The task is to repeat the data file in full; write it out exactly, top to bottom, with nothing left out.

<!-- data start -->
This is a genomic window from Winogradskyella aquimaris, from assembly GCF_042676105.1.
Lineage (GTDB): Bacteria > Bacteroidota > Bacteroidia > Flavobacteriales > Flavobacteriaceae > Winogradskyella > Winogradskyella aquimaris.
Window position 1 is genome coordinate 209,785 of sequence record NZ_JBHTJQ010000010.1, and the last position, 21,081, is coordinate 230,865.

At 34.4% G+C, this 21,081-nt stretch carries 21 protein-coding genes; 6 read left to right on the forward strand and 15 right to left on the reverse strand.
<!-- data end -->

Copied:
This is a genomic window from Winogradskyella aquimaris, from assembly GCF_042676105.1.
Lineage (GTDB): Bacteria > Bacteroidota > Bacteroidia > Flavobacteriales > Flavobacteriaceae > Winogradskyella > Winogradskyella aquimaris.
Window position 1 is genome coordinate 209,785 of sequence record NZ_JBHTJQ010000010.1, and the last position, 21,081, is coordinate 230,865.

At 34.4% G+C, this 21,081-nt stretch carries 21 protein-coding genes; 6 read left to right on the forward strand and 15 right to left on the reverse strand.